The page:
Taliban shoot dead six aid workers in Afghanistan: Officials


Former Taliban fighters display their weapons as they join Afghan government forces during a ceremony in Herat province on June 23, 2012. Ten fighters left the Taliban to join government forces in western Afghanistan.


Aref Karimi

Six aid workers who were working on government projects to develop rural areas in Afghanistan were shot dead by Taliban militants on Monday, according to Afghan officials.

The six men were kidnapped by the Taliban on Sunday and were shot in the head when negotiations for their release failed.

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"We had gathered some elders to meet the Taliban to tell them that they (contractors)... worked for everyone in the country, but the Taliban killed them before they arrived for negotiations," said Herat Governor Fazlullah Wahidi.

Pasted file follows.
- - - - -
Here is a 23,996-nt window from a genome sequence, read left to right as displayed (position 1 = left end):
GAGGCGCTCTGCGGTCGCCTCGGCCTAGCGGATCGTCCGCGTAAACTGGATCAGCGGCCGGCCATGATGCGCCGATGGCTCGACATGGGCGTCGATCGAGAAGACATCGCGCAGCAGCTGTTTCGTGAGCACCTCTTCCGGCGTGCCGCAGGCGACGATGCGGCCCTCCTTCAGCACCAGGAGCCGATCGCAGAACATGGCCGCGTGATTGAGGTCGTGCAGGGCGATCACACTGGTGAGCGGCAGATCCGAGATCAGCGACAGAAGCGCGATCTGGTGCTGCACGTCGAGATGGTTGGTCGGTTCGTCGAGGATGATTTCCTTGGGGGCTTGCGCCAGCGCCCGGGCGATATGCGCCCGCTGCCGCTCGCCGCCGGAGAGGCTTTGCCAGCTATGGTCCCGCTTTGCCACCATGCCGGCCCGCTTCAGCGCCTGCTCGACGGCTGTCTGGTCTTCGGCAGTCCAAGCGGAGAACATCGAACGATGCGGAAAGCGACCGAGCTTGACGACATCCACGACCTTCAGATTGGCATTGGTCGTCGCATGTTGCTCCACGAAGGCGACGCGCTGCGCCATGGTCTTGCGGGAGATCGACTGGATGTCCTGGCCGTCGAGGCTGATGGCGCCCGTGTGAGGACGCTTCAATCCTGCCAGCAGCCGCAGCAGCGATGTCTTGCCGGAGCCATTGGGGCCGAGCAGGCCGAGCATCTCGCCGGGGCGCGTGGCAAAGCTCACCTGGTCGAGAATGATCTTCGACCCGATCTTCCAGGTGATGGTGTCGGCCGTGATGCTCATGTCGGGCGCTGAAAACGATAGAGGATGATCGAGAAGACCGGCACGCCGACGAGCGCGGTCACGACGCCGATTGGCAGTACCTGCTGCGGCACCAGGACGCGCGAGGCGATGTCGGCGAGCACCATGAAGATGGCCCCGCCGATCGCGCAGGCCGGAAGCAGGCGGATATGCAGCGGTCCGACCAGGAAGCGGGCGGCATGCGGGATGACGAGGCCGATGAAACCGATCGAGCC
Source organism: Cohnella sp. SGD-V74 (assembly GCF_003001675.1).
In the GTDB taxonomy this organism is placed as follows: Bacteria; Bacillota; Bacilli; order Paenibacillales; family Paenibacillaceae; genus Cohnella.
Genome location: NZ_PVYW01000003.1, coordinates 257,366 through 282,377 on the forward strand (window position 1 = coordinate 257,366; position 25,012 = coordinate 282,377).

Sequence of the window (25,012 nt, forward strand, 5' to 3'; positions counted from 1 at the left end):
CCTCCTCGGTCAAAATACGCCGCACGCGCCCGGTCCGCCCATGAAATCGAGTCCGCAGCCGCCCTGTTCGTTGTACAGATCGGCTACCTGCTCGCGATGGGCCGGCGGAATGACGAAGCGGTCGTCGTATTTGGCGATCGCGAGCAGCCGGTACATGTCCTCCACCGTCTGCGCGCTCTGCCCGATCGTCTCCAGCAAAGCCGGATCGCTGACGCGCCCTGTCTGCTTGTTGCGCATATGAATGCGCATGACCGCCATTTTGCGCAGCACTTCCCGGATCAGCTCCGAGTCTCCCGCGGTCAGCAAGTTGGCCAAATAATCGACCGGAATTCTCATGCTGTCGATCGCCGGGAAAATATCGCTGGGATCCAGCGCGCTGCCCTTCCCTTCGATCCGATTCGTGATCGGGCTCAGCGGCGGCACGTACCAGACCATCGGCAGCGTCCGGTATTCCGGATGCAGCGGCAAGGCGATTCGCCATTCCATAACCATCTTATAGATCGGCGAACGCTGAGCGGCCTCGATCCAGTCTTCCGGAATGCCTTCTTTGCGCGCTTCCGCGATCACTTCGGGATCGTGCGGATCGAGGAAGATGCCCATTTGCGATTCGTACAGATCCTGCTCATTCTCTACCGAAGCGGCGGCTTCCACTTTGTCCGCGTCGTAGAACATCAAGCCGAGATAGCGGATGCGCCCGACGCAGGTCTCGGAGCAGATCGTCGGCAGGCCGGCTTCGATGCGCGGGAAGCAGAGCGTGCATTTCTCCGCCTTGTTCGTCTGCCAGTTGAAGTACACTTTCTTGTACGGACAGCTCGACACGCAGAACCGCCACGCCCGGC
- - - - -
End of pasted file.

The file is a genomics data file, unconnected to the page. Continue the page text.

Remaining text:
Their bodies were found in the Gulran district of western Herat province.

In a separate incident, the bodies of six civilians were found in eastern Paktia province.

The Taliban have yet to comment on the killings, but such attacks have been on the rise since NATO announced it was preparing to withdraw combat troops next year.

Afghan President Hamid Karzai, who just a day earlier had called upon Pakistan to be involved in talks between his government and the Taliban, condemned the killings.

Speaking from Pakistan, Karzai said, "The killing of innocent engineers and workers shows that the Taliban and their foreign masters want Afghanistan to be an impoverished and underdeveloped country forever," apparently referring to Islamabad.

Earlier this month, another nine contractors who were working on building roads and a police officer were killed by insurgents in the same province.

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